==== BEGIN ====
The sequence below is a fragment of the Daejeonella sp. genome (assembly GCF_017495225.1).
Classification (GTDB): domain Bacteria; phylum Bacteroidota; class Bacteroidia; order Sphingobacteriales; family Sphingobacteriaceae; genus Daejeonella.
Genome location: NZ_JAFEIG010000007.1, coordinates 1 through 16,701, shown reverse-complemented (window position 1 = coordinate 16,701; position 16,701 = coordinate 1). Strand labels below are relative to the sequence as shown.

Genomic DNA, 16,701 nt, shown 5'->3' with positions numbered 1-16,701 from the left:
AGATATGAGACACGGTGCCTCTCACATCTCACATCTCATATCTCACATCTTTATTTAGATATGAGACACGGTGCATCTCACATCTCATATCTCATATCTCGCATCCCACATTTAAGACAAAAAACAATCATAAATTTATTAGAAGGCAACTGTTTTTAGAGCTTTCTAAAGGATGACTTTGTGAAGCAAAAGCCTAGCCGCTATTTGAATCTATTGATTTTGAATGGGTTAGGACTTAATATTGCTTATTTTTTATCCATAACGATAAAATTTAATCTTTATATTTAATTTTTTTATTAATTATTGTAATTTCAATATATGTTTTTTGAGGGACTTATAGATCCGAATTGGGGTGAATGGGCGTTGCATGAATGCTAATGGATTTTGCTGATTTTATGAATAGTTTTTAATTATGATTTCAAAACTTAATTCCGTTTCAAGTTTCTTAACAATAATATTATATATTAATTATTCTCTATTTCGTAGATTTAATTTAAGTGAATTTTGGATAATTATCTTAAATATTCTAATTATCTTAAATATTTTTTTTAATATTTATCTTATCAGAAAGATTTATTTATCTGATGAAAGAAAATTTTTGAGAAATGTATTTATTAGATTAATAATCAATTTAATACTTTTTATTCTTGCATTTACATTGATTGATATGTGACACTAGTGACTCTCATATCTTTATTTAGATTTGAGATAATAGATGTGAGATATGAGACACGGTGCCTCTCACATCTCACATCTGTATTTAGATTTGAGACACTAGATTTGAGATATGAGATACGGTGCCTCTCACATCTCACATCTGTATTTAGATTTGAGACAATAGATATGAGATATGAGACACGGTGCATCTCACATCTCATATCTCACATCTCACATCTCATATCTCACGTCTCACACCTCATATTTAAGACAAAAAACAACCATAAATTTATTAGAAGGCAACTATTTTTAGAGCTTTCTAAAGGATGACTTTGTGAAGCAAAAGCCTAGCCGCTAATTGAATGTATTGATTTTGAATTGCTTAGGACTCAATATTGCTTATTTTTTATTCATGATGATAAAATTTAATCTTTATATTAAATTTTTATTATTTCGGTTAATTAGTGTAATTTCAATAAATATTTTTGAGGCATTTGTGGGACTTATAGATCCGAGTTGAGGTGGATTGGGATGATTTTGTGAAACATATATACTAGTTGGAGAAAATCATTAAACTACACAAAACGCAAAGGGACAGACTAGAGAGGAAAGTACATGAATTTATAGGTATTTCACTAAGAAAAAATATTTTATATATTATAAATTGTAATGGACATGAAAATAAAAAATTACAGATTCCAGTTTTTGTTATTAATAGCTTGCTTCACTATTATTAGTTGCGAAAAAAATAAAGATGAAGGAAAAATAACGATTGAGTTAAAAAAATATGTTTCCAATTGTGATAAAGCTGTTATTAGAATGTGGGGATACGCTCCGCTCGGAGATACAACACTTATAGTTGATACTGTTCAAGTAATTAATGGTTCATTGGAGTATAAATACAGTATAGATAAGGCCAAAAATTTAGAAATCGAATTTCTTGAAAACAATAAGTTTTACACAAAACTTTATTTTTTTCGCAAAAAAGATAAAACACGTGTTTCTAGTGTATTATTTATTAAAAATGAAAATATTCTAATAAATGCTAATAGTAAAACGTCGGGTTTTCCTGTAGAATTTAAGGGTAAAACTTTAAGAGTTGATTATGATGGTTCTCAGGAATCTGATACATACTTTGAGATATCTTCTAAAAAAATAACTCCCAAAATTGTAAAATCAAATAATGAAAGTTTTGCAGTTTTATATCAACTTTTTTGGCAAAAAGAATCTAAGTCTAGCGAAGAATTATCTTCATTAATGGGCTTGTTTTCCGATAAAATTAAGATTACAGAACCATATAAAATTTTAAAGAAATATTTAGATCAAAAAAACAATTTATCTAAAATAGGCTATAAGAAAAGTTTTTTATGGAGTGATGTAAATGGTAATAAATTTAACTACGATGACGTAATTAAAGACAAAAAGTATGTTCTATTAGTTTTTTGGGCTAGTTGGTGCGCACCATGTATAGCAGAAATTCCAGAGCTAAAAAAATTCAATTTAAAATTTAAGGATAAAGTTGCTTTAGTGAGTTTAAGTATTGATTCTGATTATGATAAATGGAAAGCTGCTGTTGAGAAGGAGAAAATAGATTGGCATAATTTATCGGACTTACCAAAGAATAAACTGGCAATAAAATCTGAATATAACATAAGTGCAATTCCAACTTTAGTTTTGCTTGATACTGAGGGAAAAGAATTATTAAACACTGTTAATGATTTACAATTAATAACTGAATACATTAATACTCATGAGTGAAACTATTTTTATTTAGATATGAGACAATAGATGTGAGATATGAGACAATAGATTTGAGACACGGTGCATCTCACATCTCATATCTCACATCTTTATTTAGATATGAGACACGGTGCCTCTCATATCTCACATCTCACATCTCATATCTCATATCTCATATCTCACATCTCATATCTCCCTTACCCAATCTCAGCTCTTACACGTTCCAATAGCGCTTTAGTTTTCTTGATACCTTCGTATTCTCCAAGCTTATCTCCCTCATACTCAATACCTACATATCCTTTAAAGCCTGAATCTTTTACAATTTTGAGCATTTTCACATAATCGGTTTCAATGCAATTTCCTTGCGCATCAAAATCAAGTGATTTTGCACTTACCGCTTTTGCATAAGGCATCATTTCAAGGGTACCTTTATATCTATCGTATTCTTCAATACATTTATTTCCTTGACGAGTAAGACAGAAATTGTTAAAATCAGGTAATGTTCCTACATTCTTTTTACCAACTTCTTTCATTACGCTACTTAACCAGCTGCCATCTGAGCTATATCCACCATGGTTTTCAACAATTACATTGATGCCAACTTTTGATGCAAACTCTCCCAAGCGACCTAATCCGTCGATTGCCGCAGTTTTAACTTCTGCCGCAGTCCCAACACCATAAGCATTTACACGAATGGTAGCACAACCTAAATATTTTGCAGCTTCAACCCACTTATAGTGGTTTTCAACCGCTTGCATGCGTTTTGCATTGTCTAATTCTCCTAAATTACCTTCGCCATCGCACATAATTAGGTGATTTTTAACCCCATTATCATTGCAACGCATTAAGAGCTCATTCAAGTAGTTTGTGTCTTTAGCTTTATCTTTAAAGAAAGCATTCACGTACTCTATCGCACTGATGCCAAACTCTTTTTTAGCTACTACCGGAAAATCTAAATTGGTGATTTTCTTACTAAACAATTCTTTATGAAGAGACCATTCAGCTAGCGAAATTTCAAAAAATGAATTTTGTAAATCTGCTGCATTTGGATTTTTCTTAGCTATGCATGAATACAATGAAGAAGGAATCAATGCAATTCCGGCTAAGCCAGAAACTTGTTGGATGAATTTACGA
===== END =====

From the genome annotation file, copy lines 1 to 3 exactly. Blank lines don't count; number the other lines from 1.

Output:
The sequence below is a fragment of the Daejeonella sp. genome (assembly GCF_017495225.1).
Classification (GTDB): domain Bacteria; phylum Bacteroidota; class Bacteroidia; order Sphingobacteriales; family Sphingobacteriaceae; genus Daejeonella.
Genome location: NZ_JAFEIG010000007.1, coordinates 1 through 16,701, shown reverse-complemented (window position 1 = coordinate 16,701; position 16,701 = coordinate 1). Strand labels below are relative to the sequence as shown.